Method: Paper is divided into two parts. The first part is theoretical and presents an overview of relevant literature regarding ecofeminism, sustainable development, corporate social responsibility and green consumerism. The second part is a case study of the SHE hub project, based on analysis of the project website, content analysis of the media coverage regarding the project and an in-depth interview with project initiator.
Findings: The results show that strengthening of the ethical consumerism movement has given a new impetus to the realisation of ecofeminist projects in real life and that SHE hub is a good example of this. Although the SHE hub has insufficient transformative social potential, it is important to notice that sustainable change always begins with small steps.
Originality/value: The topic of the relationship between social corporate responsibility and ecofeminism has not been researched, so this case study represents a valuable contribution to the research of this relationship.
Following particular feminisms that theorise the body as a place where the regulatory practices of racism, classism, sexism and speciesism are ‘inscripted’ or…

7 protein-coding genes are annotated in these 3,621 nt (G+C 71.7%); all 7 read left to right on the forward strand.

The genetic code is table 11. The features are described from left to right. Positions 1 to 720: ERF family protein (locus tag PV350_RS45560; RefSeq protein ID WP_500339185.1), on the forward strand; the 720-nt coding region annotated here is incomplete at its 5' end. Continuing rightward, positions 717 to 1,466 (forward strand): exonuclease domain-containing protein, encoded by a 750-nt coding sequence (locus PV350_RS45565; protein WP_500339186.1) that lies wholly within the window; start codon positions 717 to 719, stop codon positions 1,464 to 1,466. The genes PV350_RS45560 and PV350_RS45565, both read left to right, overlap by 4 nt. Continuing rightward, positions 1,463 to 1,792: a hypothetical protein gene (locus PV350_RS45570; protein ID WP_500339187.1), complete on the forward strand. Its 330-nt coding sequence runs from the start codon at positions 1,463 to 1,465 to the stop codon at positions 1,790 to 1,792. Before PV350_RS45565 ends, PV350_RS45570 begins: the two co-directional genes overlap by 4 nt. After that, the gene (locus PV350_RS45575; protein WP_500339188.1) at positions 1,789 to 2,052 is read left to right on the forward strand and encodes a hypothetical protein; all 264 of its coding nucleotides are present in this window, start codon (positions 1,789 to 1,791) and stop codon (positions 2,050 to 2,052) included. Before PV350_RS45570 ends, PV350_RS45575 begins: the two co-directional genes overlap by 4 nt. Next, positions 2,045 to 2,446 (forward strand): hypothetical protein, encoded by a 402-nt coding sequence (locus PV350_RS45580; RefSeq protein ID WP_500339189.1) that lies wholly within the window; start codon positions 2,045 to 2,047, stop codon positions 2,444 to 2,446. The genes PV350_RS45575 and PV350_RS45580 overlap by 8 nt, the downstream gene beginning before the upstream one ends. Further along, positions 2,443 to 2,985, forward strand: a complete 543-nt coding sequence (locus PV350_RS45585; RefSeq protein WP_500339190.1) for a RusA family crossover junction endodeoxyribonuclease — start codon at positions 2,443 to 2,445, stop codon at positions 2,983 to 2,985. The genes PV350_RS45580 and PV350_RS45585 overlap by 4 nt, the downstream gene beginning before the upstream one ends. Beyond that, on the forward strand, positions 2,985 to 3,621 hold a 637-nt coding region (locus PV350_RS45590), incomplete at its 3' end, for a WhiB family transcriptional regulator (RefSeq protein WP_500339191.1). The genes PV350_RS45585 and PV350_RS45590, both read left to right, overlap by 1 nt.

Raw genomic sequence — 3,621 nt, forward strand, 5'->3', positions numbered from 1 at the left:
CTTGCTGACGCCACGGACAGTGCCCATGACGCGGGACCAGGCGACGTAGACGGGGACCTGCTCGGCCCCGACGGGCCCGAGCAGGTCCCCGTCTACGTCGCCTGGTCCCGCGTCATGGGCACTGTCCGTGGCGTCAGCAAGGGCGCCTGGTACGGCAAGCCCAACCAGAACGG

Following particular feminisms that theorise the body as a place where the regulatory practices of racism, classism, sexism and speciesism are ‘inscripted’ or ‘sedimented’, but also understand the body as a site of resistance, a place where oppressive practices can be transgressed and transformed, this chapter explores the relation between ecofeminist theories of oppression, the notion of gender and species performativity and environmental activisms. Ecofeminist philosopher Deborah Slicer has argued that it is not only the human body that is capable of resistance through altering the performances around which identity is congealed but nature too has agency, is a player in processes of disruption and resignification. Ecopolitical theorist Catriona Sandilands has written about the ‘chain of equivalencies’ that discursively and materially link women, nature, people of colour, the differently-abled, queer folk and so on and has pondered how ‘a politics of performative affinity’ can help to emancipate both humans and the more-than-human world. Taking this brand of ecofeminist ecopolitical theorising as my starting point, I explore the role of environmental and feminist activisms, focusing on two instances of direct action, one from the US radical forest defence movement and one from the 1999 anti-World Trade Organisation (WTO) protests in Seattle, in disrupting hegemonic notions of who or what counts as a political subject and actor. Such actions, I argue, open spaces for subaltern voices, including non-human ones, to be heard. By considering the liberatory political possibilities of viewing species identity performatively, that is, as something that creatures, especially the human critter (to use the vernacular of the US forest defence movement) does rather than is, I suggest that activisms in all their variety are political sites where meaning is made and ecosocial relations configured, in ways that have material consequences for people and other beings of the earth.